In other words, Kosh by insisting on an attack on the Shadows, persuaded the other vorlons to join the cause, for the preservation of order.

I think the vorlon high command is like an orchestra!
Interesting guess. By this reasoning, Shadow society would aspire to some place between a particle counter and broken router. /forums/images/icons/tongue.gif

It is true that Vorlons seem to speak "in parallel", as if many words were being said simultaneously. With a little assumption, this might also describe their society. You cannot have many voices speaking at once without them mixing to some degree.

I would therefore guess that Shadows prefer to speak "serially", meaning fast, possibly with long words and expressions, but always sequentially. It would seem likely that where the Vorlons might move together, each Shadow might move in a different direction.


Joe wondered about which influence changed Kosh. Clearly, given its age, we cannot pinpoint such an influence. Should we even assume that Kosh was an "average Vorlon" to begin with? To me it seems that if Kosh was an average Vorlon, that time was long past.

It had once met Lorien. It interacted with the younger races. It once met a person from a then unknown kind, who came from the future to serve a purpose which helped the Vorlons, but also wished to choose his own path.

That person, probably to some degree, told Kosh what the future would hold. I would wonder how it would change me, should someone reveal my future, or thank me for some favour I have not done yet? It certainly was an additional reminder: sometime in the near future, things will change.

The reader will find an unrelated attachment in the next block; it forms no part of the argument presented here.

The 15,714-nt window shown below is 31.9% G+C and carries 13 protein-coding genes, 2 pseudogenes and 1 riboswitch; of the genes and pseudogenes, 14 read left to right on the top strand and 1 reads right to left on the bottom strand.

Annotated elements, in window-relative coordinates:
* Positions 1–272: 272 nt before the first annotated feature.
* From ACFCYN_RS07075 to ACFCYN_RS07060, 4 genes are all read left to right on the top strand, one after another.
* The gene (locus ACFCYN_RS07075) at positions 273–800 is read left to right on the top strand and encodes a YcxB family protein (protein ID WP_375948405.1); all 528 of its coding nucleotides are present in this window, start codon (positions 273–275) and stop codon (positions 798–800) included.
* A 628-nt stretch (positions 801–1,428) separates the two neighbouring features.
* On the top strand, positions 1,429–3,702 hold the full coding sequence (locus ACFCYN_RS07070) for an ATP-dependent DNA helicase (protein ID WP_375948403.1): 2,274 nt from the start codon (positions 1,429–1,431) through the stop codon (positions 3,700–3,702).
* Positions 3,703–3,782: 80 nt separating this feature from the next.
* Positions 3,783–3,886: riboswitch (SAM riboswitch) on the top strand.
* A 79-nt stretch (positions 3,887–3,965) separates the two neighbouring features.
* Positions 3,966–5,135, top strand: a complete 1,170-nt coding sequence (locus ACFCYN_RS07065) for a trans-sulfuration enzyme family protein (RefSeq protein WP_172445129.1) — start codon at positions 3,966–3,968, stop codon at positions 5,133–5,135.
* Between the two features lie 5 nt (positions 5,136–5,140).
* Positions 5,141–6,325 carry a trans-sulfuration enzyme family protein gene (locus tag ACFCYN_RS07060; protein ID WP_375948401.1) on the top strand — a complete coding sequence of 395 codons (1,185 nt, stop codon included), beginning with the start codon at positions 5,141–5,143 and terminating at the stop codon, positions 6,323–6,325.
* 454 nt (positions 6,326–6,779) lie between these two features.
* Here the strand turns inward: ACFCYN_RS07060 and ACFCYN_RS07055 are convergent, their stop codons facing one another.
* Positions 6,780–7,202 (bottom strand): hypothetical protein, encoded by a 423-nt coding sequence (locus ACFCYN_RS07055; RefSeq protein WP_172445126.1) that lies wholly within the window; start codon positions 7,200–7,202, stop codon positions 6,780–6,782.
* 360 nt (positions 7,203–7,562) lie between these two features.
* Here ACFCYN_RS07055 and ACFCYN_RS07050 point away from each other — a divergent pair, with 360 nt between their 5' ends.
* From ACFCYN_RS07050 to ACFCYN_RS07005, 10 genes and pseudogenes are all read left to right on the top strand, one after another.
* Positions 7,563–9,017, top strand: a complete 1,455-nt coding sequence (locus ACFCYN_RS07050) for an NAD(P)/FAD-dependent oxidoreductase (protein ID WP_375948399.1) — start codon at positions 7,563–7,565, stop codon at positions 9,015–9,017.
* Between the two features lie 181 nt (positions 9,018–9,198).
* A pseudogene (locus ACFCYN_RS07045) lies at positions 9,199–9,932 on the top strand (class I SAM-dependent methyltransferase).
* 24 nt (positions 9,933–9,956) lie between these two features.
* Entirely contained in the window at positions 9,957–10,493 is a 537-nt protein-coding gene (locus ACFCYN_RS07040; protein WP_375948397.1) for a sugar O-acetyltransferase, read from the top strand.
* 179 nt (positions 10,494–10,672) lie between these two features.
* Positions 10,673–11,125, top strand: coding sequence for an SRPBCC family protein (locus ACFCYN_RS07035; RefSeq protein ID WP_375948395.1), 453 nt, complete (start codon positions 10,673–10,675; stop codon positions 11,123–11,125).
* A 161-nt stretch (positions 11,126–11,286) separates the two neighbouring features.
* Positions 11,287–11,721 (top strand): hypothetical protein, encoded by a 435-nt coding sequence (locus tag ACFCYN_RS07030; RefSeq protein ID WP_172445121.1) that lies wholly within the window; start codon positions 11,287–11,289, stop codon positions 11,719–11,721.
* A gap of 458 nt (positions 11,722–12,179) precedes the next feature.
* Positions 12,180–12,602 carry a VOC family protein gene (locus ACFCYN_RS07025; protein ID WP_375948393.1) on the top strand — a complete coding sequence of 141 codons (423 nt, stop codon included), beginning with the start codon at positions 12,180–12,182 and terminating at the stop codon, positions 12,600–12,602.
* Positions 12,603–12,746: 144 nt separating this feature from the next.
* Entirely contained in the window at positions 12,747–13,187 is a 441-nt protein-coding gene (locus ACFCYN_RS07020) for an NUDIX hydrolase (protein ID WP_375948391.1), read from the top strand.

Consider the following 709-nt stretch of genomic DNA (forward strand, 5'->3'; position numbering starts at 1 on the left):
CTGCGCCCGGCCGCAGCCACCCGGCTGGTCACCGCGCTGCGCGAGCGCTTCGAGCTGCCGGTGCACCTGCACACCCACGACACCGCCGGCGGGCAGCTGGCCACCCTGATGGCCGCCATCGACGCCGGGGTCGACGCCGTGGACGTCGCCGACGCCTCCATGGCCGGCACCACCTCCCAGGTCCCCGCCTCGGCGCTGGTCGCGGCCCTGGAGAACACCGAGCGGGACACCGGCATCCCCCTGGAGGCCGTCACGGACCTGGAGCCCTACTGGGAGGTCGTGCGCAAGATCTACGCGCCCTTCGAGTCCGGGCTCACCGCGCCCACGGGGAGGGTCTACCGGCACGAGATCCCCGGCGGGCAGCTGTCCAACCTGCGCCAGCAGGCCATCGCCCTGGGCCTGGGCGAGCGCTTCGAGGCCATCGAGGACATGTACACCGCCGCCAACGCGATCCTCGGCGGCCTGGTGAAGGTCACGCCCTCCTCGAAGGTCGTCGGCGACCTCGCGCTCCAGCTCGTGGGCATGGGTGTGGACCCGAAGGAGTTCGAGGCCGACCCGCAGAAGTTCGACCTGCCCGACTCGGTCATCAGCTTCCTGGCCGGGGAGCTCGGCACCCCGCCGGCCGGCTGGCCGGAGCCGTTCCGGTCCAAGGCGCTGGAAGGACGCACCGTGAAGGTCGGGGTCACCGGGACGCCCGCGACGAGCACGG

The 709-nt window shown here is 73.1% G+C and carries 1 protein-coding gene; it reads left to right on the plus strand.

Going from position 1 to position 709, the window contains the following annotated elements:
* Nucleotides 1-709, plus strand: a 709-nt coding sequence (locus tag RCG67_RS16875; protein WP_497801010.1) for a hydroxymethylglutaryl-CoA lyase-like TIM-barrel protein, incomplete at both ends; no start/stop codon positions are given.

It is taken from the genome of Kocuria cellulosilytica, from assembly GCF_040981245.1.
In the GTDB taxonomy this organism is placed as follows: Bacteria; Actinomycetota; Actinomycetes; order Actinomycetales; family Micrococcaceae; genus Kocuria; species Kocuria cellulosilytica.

Kosh also studied the technomages, apprentices of the Shadows, possible enemies, their equivalent to telepaths, who ultimately chose a separate path. With lots of different (and for most Vorlons, odd) habits, Kosh probably had a broader horizon than most Vorlons.

Kosh sought to direct the events from a space station of many different inhabitants, and found many of them also wishing to choose a separate path. From their homeworlds, from the great and destructive change the Shadows sought to organize, from the Vorlons as well.

Seeing that, Kosh could have wondered what those temporary creatures considered important, what goals they lived for, if chaos and order truly meant anything. It could have slowly realized both sides had failed. That neiter agents of chaos nor lords of order were doing what they initially set out to do. Being old, Kosh could have remembered what they initially planned to achieve.

Realized that if one hopes to teach, one should first learn about those who one wishes to teach, for otherwise one doesn't know if one has anything to teach. Realized that if one hopes to change, one should first consider which features need change, and who is willing to change, before changing something Shadow-style, randomly against the wishes of others.

I cannot tell what caused Kosh to doubt, consider things in the first place, gradually revise its approaches. Regardless of any interactions in the past, which could have triggered the change, its mindset was still seriously flawed when it arrived, when it commented about the Narn and Centauri, later demanded an inquisition and proof of loyalty from Delenn.

But perhaps, seeing other creatures notice and regret their errors (sometimes in suitable conditions, with the help of others, overcome past errors) Kosh started noticing its own errors too, and wanted to try the same? Unfortunately for Kosh, chances had ran out when using the Vorlon fleet played it into a corner. To stay and die, or leave and let what you hoped be destroyed?